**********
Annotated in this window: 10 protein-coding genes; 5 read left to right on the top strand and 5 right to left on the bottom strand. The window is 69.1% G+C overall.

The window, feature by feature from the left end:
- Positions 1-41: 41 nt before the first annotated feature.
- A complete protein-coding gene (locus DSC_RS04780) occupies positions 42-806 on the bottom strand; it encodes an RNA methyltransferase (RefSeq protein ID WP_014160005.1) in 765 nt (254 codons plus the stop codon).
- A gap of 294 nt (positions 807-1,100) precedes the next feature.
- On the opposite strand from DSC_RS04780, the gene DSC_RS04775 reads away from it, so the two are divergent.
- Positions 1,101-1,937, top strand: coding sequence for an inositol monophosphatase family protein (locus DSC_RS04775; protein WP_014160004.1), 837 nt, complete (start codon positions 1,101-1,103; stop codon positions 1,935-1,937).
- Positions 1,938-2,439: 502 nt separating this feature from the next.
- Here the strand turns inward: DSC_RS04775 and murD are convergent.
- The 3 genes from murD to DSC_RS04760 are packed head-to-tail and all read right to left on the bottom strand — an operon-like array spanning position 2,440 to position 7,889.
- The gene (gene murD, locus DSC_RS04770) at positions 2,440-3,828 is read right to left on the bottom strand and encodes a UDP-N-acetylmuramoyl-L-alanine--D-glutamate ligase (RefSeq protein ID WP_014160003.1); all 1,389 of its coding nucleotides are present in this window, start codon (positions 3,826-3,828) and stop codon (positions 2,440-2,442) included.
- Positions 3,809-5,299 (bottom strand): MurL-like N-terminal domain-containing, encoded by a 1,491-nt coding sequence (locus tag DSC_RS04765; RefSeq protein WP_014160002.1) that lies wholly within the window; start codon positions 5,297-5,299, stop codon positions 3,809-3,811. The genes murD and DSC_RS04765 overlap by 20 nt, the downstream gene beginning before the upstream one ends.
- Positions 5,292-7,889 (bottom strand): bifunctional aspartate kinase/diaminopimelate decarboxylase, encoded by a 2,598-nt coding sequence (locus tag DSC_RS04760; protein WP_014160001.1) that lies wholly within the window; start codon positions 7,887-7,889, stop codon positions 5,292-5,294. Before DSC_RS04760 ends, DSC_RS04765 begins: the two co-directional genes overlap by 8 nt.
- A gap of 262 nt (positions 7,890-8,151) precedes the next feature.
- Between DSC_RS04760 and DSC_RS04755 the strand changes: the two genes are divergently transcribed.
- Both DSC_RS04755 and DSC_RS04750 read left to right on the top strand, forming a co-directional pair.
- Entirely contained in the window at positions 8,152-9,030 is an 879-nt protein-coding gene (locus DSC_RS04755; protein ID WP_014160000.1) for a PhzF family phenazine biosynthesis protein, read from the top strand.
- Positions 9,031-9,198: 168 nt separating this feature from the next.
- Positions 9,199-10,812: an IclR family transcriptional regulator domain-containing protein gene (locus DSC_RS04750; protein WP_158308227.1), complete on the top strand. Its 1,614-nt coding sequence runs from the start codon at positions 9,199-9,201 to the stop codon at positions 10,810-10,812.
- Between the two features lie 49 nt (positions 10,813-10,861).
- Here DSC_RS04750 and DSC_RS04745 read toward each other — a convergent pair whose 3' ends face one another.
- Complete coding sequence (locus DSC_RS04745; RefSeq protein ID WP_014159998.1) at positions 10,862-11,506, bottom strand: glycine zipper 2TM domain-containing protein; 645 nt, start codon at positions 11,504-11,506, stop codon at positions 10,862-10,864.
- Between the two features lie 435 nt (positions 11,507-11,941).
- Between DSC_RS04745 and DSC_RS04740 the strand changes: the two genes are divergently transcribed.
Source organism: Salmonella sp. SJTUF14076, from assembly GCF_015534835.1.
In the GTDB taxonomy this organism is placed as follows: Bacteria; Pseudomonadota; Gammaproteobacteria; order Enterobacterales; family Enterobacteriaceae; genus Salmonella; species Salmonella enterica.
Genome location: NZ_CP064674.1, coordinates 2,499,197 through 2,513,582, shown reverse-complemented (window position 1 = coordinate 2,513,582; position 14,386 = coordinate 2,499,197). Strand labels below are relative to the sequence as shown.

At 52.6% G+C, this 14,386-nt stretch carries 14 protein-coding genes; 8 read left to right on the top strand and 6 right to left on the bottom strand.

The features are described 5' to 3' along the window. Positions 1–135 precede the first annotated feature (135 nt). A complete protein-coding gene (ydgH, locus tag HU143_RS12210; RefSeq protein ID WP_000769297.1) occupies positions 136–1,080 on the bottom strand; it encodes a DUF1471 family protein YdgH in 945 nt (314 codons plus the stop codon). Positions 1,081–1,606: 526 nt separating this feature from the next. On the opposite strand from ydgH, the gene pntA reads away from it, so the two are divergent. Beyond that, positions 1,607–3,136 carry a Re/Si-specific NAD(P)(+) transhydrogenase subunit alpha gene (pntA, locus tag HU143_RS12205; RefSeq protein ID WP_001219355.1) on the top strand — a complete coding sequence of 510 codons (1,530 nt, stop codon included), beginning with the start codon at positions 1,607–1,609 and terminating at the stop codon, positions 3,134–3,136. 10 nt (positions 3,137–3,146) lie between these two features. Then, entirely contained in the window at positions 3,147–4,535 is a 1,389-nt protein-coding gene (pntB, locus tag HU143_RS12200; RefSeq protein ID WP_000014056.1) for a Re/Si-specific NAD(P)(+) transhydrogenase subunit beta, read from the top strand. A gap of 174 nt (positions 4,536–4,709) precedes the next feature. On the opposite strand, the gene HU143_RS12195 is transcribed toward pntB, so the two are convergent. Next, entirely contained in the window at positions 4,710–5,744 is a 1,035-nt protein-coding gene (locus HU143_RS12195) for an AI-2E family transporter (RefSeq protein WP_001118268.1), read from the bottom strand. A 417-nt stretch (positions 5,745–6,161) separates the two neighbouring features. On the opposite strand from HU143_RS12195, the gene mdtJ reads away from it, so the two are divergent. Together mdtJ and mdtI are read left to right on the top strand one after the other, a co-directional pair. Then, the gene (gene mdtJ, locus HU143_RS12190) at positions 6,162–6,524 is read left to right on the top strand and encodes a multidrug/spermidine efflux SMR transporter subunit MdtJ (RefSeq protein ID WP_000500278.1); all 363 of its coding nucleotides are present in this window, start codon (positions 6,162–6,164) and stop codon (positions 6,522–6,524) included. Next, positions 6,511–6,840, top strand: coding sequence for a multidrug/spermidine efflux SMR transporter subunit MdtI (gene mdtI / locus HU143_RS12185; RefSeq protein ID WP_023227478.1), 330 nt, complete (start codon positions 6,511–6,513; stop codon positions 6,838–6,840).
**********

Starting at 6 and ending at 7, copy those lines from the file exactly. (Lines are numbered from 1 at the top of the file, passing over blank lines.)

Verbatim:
- On the opposite strand from DSC_RS04780, the gene DSC_RS04775 reads away from it, so the two are divergent.
- Positions 1,101-1,937, top strand: coding sequence for an inositol monophosphatase family protein (locus DSC_RS04775; protein WP_014160004.1), 837 nt, complete (start codon positions 1,101-1,103; stop codon positions 1,935-1,937).